Kenneth Branagh directs and stars in this adaptation of the great Agatha Christie’s novel, Murder on the Orient Express – perhaps one of her most memorable titles for its surprise ending that shall not be spoiled here. Initial trailers for the film proved exciting, promising an adaptation that took the responsibility of presenting one of Britain’s best crime-writers very seriously. With the wealth of material available from Christie’s prolific career, there is hope this would be a new novel-based franchise. The film delivers on a beautiful aesthetic and unbelievable cast but falls a little short of maintaining the atmosphere needed to make this a film worth raving about – although it is a promising start.
The first thing which must be said about this feature is it is gorgeous. Everything from the set to the costumes is painstakingly detailed and contributes to the film’s lavish look. There is something warming about the nostalgia provoked by the low-light of the interiors, detailed props and luscious fabrics. The contrast between this rich foreground against the sparse and snowy backdrop of the train – teetering off the edge of a wooden bridge beneath the scaling mountains – adds to the tension in a way that all cinematic settings should add to a mystery-thriller. The soundtrack is haunting, punchy and fitting of the setting without sounding too archaic. Overall, these efforts are fully effective in making Murder on the Orient Express a transporting and atmospheric experience.
As many will notice from the trailer alone, the only feature more impressive than this aesthetic is the film’s impressive cast. It would be impossible not to appreciate the legwork that must have gone into getting Kenneth Branagh, Daisy Ridley, Penelope Cruz, Johnny Depp, Josh Gad, Olivia Coleman, Leslie Odom Jnr, Michelle Pfeiffer, Willem Defoe, Tom Bateman, Manuel Garcia-Ruflo and the powerhouse that is Dame Judi Dench into one film. Unfortunately, Murder on the Orient Express, as with any film with as many stars of this calibre involved – fails to give each name sufficient screen time for a noteworthy performance. This, of course, excludes Kenneth Branagh who does an excellent job as Hercule Poirot. Branagh presents an even more playful interpretation of the great detective than we have seen before and it is a portrayal that I believe Christie herself would have enjoyed. The Poirot of the books is, at his core, a warm and comedic character and it is through his comic moments that one realises the screenplay is also beautifully written.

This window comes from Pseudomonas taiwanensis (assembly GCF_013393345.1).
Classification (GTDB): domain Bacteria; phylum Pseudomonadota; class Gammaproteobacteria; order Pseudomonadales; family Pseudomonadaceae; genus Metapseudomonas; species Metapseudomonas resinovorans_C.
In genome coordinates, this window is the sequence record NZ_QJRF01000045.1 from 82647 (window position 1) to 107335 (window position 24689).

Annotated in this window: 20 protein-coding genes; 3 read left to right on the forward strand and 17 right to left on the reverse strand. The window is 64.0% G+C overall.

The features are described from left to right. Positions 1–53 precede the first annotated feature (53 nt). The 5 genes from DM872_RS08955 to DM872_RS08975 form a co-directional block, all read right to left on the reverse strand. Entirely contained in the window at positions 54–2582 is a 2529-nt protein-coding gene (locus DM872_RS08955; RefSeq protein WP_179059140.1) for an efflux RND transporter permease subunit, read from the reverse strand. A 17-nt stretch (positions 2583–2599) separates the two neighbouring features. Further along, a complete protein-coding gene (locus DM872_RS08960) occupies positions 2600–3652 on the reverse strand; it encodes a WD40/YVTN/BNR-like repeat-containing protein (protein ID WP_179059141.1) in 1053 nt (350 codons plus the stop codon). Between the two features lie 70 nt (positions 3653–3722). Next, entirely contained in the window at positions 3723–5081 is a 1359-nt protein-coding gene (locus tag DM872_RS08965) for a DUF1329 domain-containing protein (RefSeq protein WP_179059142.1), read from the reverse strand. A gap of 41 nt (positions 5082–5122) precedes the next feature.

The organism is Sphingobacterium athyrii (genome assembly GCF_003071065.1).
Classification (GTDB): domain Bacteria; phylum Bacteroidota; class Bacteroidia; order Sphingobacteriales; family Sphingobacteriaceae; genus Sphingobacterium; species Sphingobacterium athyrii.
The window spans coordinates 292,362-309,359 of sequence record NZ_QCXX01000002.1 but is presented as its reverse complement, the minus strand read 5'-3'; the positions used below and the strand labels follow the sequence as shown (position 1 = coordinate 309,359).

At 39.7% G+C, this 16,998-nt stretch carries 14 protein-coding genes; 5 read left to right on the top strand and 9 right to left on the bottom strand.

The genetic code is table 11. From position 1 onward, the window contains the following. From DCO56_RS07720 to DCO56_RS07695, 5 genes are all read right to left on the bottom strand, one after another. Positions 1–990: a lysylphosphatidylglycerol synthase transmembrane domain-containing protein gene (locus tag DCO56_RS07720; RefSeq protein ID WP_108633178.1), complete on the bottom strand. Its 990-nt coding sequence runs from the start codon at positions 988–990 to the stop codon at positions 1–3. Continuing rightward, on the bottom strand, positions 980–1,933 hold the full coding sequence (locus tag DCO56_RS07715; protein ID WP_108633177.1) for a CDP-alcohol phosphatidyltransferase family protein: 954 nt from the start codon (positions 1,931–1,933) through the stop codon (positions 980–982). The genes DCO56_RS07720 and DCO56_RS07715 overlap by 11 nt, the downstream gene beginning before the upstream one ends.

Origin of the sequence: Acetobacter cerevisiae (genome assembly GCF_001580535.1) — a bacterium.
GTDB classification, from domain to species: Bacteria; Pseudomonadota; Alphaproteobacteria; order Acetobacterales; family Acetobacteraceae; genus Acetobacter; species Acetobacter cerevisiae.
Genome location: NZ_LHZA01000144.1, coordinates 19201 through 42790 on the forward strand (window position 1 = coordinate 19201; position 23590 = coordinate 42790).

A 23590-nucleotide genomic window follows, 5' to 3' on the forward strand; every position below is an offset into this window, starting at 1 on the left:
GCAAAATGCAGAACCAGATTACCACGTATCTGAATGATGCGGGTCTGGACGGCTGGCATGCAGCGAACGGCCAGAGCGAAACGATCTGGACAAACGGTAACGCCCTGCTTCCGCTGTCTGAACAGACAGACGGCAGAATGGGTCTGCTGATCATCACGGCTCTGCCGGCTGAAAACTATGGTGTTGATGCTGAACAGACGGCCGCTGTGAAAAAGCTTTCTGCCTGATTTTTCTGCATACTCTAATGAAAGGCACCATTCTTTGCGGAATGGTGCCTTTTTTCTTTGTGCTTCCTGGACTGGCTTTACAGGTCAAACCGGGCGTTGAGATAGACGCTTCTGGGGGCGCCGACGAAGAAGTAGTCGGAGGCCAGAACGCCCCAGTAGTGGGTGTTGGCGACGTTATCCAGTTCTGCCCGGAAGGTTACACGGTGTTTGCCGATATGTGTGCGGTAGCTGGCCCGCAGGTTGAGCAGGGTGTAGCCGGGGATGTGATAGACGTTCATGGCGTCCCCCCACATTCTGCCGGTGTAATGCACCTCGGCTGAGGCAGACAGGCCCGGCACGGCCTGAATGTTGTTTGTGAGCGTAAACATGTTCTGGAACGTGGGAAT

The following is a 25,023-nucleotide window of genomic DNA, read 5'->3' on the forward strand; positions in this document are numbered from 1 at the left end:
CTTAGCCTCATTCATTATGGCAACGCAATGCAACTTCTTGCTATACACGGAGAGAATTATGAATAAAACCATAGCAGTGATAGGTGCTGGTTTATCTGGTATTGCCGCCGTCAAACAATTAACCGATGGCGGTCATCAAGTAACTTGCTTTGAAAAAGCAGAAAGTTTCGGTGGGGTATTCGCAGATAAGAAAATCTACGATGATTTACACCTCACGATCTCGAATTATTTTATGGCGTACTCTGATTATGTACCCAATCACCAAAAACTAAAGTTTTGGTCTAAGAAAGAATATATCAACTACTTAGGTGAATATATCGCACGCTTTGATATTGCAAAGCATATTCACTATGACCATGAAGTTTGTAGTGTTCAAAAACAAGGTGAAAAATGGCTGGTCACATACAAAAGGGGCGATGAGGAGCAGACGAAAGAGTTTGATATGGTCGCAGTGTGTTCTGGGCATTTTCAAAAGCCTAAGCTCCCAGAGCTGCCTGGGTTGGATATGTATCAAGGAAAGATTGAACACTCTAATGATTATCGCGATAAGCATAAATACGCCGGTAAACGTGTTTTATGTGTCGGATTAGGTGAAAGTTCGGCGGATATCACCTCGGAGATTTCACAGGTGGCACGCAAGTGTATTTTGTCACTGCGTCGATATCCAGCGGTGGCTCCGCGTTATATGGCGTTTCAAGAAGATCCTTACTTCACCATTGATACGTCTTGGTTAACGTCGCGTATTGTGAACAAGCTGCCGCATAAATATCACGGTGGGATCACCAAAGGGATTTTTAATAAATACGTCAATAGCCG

However, though the comedic tone is spot on and the aesthetics are overpoweringly lovely, there is something missing from a story that is quintessentially a murder-thriller. Whilst I’m rarely one to slate creative cinematography, at points the camerawork and choice of angles worked as a distraction rather than an amplification of its gorgeous material. A few panning shots through windows and coloured glass (no doubt on a metaphorical level working to displace the viewer) made me temporarily feel like I had entered a different mystery all together and was now playing ‘Where’s Wally’ with whichever character was speaking. Film-theory students will have a field day as it simulated quite well the feeling of being on a moving train and trying to focus on something outside. What’s more, an intriguing aerial angle when the dead body was discovered removed the shock factor of seeing the corpse. But rather than an effort to keep the film family-friendly or tease the audience, this just muted one of the most dramatic moments of any murder-mystery. The body was then shown a short while later when the tension had fizzled.
Indeed, the maintenance of tension is probably where audiences will feel Murder on the Orient Express falls short. For all the beauty, strong performances and detail there are just too many moments where the fear and danger that should motivate the plot of a murder-mystery take a backseat. With a trailer that seemed to promise so much drama and passion, it feels very lacklustre at times. Moments of low-energy interrogation are interrupted by the more high-octane, dramatic segments such as a chase-scene on the wooden bridge or a non-fatal stabbing. Yet the lack of build-up in tension to moments like these means they feel over before they began and function more as rude interruptions to the plot which trundles along effortlessly. Not to do the plot an injustice as it is, of course, brilliant as per the novel. However, at no point did I find myself clinging to my seat or aching to discover something.
Overall, Murder on the Orient Express was not a bad first attempt. Physically it goes above and beyond expectation but there is a feeling that the film’s focus on its beautiful exterior causes it to neglect the feelings it needed to evoke – the essential building blocks of its genre. This said, it is great to see such time, effort and passion being invested in this adaptation of Christie’s novel and, hopefully, there will be lessons learned for the next instalment.